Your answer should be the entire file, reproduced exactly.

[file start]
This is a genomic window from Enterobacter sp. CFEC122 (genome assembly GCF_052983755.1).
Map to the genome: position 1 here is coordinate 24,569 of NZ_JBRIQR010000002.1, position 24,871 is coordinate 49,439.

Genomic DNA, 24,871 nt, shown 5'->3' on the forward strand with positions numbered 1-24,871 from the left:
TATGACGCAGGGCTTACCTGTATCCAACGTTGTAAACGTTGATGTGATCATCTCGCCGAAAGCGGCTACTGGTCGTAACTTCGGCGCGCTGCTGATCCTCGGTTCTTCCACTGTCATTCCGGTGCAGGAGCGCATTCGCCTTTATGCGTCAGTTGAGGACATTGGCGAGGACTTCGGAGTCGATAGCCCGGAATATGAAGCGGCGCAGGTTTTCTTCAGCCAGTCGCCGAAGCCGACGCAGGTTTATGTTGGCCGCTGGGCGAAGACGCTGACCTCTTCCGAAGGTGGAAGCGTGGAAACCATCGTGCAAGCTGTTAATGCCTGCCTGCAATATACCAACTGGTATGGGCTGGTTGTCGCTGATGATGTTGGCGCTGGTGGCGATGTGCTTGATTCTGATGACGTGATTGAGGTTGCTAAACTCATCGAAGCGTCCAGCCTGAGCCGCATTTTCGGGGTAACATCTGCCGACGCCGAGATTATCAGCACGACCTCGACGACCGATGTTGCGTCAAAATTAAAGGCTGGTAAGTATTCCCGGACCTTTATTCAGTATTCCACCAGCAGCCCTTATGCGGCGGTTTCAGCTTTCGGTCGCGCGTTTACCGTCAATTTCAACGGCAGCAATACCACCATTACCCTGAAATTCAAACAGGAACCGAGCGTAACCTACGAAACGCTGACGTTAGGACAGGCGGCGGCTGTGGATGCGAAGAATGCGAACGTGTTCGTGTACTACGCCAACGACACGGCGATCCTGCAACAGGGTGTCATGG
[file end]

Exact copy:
This is a genomic window from Enterobacter sp. CFEC122 (genome assembly GCF_052983755.1).
Map to the genome: position 1 here is coordinate 24,569 of NZ_JBRIQR010000002.1, position 24,871 is coordinate 49,439.

Genomic DNA, 24,871 nt, shown 5'->3' on the forward strand with positions numbered 1-24,871 from the left:
TATGACGCAGGGCTTACCTGTATCCAACGTTGTAAACGTTGATGTGATCATCTCGCCGAAAGCGGCTACTGGTCGTAACTTCGGCGCGCTGCTGATCCTCGGTTCTTCCACTGTCATTCCGGTGCAGGAGCGCATTCGCCTTTATGCGTCAGTTGAGGACATTGGCGAGGACTTCGGAGTCGATAGCCCGGAATATGAAGCGGCGCAGGTTTTCTTCAGCCAGTCGCCGAAGCCGACGCAGGTTTATGTTGGCCGCTGGGCGAAGACGCTGACCTCTTCCGAAGGTGGAAGCGTGGAAACCATCGTGCAAGCTGTTAATGCCTGCCTGCAATATACCAACTGGTATGGGCTGGTTGTCGCTGATGATGTTGGCGCTGGTGGCGATGTGCTTGATTCTGATGACGTGATTGAGGTTGCTAAACTCATCGAAGCGTCCAGCCTGAGCCGCATTTTCGGGGTAACATCTGCCGACGCCGAGATTATCAGCACGACCTCGACGACCGATGTTGCGTCAAAATTAAAGGCTGGTAAGTATTCCCGGACCTTTATTCAGTATTCCACCAGCAGCCCTTATGCGGCGGTTTCAGCTTTCGGTCGCGCGTTTACCGTCAATTTCAACGGCAGCAATACCACCATTACCCTGAAATTCAAACAGGAACCGAGCGTAACCTACGAAACGCTGACGTTAGGACAGGCGGCGGCTGTGGATGCGAAGAATGCGAACGTGTTCGTGTACTACGCCAACGACACGGCGATCCTGCAACAGGGTGTCATGG